Welcome back to V.i. Labs’ weekly update on software license compliance and piracy, we hope you had happy holidays and a great New Year! The last two weeks in software piracy news included the end of the iOS piracy app Installous, a Chinese national reached a plea deal on serious software piracy charges, and Azerbaijan took a significant step towards software compliance. Read on and don’t forget to follow us on Twitter, Google+ and our RSS feed to get the latest news.
Hackulous, the development team behind Installous, a piracy app for jailbroken iOS devices, closed their doors at the end of December. Previously, Installous had been the only method for installing pirated apps onto Apple’s iPads and iPhones by essentially offering users access to a pirated app store. The Hackulous software worked by installing a package onto the Cydia jailbreaking platform that would trick Apple’s verification system into thinking a pirated app was legit.
Unfortunately for Apple and iOS developers, it didn’t take long for alternatives to pop up and take Installous’ place. Since Hackulous’ exit, two new iOS piracy services have entered the fray - Zuesmos and Kuaiyong. Unlike Installous, these new services don’t require a user to jailbreak their iOS device, making the process of acquiring pirated apps significantly easier and available to all iOS users, not just the estimated 10% of iOS users with a jailbreak.
Back in April 2012, the Federal Government brought over 46 charges relating to software piracy against two Chinese nationals, Xiang Li and Chun Lan Li. According to the Justice Department’s press release, the two defendants were accused of selling the software of over 150 manufacturers from their websites: crack99.com, cad100.net and dongle-crack-download.com.
Last week Xiang Li pleaded guilty to copyright infringement and wire fraud with prosecutors agreeing to drop the other counts against Li. In related news Cosburn Wedderburn, a former NASA employee and customer of Li’s who pleaded guilty back in April 2012 to purchasing more than $1 Millon worth of pirated software is still awaiting sentencing.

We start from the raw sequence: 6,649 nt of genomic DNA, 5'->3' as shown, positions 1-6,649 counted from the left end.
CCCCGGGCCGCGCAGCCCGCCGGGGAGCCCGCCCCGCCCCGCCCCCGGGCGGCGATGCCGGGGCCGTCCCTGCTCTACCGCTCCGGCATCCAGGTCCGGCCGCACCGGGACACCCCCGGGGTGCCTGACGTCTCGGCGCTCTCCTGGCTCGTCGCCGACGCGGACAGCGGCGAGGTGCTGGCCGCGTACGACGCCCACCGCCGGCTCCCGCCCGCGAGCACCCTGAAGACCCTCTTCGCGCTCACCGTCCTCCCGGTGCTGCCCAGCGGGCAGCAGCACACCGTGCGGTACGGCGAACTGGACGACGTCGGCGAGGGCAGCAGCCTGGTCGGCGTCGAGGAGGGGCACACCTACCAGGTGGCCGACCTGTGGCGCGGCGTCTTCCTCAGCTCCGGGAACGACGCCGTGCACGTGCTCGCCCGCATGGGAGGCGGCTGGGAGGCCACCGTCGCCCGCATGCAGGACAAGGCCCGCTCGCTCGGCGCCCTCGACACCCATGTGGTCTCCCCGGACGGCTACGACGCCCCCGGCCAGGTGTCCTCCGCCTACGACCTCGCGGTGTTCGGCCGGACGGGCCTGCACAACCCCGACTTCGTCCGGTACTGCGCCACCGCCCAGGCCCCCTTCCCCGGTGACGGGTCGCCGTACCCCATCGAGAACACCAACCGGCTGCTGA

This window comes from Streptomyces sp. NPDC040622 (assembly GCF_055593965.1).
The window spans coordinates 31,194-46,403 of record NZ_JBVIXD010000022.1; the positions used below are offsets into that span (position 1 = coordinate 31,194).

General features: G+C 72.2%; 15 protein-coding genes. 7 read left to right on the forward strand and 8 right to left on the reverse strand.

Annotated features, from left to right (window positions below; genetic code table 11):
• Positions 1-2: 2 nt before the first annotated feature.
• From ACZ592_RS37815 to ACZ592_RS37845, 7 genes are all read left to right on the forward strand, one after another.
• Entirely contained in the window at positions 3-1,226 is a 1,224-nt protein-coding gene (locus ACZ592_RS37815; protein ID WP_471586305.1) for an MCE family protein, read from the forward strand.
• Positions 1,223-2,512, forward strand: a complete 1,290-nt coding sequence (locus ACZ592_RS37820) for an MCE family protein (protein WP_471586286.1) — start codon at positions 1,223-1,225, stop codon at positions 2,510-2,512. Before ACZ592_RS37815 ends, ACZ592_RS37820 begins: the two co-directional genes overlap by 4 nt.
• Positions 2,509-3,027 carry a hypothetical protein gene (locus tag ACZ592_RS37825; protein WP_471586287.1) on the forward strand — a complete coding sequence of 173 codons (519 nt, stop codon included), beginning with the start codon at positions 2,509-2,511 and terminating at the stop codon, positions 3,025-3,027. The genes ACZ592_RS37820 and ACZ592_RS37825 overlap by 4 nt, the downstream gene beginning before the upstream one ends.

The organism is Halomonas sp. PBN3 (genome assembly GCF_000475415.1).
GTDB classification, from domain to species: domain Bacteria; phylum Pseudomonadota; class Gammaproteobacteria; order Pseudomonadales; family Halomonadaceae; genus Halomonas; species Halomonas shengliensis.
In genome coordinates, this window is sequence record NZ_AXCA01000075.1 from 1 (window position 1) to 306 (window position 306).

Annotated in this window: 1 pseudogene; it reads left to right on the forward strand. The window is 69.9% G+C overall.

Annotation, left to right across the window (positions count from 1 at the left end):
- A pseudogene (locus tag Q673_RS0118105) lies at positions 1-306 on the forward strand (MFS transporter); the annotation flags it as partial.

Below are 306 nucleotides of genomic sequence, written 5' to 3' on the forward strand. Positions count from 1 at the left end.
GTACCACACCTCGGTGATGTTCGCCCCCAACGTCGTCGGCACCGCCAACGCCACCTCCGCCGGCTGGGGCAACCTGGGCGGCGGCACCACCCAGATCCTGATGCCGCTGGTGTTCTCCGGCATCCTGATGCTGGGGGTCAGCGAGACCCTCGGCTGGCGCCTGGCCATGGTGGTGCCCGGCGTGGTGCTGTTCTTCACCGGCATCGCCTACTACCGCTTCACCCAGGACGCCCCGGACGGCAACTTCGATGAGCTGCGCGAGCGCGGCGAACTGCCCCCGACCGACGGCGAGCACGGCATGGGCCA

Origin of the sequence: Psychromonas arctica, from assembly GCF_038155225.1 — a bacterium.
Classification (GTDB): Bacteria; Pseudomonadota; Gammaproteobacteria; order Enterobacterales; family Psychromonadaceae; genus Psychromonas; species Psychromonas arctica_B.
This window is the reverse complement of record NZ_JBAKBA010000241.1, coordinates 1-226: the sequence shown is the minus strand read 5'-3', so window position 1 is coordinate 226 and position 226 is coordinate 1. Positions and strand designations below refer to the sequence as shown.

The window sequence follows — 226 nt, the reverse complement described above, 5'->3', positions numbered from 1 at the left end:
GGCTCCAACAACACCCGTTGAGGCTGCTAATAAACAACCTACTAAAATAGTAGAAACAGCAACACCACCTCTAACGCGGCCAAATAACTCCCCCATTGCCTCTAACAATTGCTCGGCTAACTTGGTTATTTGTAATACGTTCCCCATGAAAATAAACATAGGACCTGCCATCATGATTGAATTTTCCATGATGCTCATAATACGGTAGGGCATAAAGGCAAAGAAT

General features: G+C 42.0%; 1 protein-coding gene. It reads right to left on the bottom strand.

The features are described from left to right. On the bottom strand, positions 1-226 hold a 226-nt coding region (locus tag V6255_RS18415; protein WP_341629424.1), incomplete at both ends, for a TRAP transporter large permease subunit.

The former Soviet Republic of Azerbaijan reduced its piracy rate by 7% - from 94% to 87% - according to the BSA and Microsoft. Rufat Hajialibekov, head of Microsoft Azerbaijan, said “the decrease in this indicator was affected by transition of some state structures, in particular the Ministries of Taxes and of Communications & IT to licensed software, based on the agreement signed between the Azerbaijani government and Microsoft, implying full legalization of software solutions of governmental agencies’ computers. As the implementation of the agreement, each year the level of piracy in the country will be reduced.”
Vice President, Products & Strategy at Revulytics
Victor DeMarines brings extensive security product management and marketing experience to Revulytics, where he is responsible for product strategy and direction. He is a frequent speaker and author on topics including piracy, reverse engineering and the protection of intellectual property.
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